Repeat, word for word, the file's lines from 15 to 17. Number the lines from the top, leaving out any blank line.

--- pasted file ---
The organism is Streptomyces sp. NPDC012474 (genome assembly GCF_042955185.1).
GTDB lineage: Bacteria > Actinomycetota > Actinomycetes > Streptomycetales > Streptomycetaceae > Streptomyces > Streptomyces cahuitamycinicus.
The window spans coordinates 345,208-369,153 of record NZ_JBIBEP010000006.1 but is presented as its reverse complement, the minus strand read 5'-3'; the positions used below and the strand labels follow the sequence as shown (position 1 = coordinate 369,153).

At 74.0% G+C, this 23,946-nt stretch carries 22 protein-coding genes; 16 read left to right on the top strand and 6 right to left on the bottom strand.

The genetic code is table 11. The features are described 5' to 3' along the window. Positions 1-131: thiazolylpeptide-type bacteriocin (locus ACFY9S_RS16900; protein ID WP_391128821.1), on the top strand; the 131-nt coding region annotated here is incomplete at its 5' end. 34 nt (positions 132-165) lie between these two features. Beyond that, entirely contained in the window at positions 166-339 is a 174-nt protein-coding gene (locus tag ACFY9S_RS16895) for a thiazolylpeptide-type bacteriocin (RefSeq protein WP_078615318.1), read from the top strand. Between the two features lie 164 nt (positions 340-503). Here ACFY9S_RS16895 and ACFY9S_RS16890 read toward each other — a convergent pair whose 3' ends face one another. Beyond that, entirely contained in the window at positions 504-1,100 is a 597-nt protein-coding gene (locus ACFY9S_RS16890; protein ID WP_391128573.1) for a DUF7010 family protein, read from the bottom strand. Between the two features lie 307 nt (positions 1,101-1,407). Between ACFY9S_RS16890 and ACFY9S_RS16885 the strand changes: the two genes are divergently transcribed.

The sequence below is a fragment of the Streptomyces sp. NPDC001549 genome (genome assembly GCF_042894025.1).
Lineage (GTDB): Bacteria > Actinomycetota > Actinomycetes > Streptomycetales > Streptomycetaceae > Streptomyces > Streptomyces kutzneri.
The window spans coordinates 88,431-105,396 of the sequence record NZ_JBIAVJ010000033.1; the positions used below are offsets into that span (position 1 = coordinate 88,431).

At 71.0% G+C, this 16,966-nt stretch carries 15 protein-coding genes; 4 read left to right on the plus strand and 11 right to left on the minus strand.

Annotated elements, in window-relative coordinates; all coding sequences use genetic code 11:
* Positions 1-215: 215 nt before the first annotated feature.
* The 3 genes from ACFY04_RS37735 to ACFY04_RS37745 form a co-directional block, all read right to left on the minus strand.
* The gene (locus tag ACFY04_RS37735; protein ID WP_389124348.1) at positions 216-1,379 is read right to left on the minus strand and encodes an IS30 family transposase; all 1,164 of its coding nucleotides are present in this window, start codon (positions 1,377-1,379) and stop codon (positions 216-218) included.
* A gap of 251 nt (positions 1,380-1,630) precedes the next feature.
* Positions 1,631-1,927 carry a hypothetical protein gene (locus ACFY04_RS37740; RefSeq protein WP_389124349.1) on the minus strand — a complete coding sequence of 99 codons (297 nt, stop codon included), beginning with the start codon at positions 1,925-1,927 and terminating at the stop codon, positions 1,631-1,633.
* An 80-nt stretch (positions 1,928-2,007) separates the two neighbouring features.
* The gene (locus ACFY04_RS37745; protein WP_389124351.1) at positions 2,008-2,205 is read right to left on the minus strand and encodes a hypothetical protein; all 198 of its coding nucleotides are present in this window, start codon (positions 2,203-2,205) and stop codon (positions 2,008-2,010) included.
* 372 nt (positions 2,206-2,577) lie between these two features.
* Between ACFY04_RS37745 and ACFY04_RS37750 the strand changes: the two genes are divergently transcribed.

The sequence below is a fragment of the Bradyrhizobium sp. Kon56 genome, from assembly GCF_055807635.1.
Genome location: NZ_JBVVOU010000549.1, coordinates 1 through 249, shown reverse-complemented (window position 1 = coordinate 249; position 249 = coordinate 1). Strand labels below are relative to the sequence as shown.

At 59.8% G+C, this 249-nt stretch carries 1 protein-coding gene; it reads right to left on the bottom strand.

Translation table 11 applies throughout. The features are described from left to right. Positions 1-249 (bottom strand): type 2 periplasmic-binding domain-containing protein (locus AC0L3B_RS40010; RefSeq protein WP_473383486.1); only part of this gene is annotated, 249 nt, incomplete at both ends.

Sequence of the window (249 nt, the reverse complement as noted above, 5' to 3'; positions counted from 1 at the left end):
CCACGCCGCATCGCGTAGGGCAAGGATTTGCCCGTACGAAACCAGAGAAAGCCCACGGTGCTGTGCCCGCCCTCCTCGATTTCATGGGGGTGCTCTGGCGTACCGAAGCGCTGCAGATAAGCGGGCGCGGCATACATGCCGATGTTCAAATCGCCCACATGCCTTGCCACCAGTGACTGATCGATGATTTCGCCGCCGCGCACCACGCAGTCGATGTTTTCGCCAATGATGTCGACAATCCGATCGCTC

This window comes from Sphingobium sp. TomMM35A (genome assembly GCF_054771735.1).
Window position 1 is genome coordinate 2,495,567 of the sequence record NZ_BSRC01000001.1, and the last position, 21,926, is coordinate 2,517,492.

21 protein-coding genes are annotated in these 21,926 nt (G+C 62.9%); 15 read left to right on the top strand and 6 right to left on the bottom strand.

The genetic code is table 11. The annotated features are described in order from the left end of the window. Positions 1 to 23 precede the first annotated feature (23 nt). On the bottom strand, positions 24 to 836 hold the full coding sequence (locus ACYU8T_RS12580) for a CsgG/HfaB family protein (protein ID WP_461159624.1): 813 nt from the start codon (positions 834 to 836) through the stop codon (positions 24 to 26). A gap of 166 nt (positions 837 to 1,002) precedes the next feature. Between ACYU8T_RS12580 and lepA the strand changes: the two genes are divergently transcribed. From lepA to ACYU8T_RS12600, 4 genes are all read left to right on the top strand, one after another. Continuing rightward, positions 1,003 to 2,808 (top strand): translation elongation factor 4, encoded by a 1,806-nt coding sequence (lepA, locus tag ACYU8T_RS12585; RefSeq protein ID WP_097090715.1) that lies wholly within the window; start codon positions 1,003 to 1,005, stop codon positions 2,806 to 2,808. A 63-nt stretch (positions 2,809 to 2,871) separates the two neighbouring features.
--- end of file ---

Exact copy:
* Positions 1,631-1,927 carry a hypothetical protein gene (locus ACFY04_RS37740; RefSeq protein WP_389124349.1) on the minus strand — a complete coding sequence of 99 codons (297 nt, stop codon included), beginning with the start codon at positions 1,925-1,927 and terminating at the stop codon, positions 1,631-1,633.
* An 80-nt stretch (positions 1,928-2,007) separates the two neighbouring features.
* The gene (locus ACFY04_RS37745; protein WP_389124351.1) at positions 2,008-2,205 is read right to left on the minus strand and encodes a hypothetical protein; all 198 of its coding nucleotides are present in this window, start codon (positions 2,203-2,205) and stop codon (positions 2,008-2,010) included.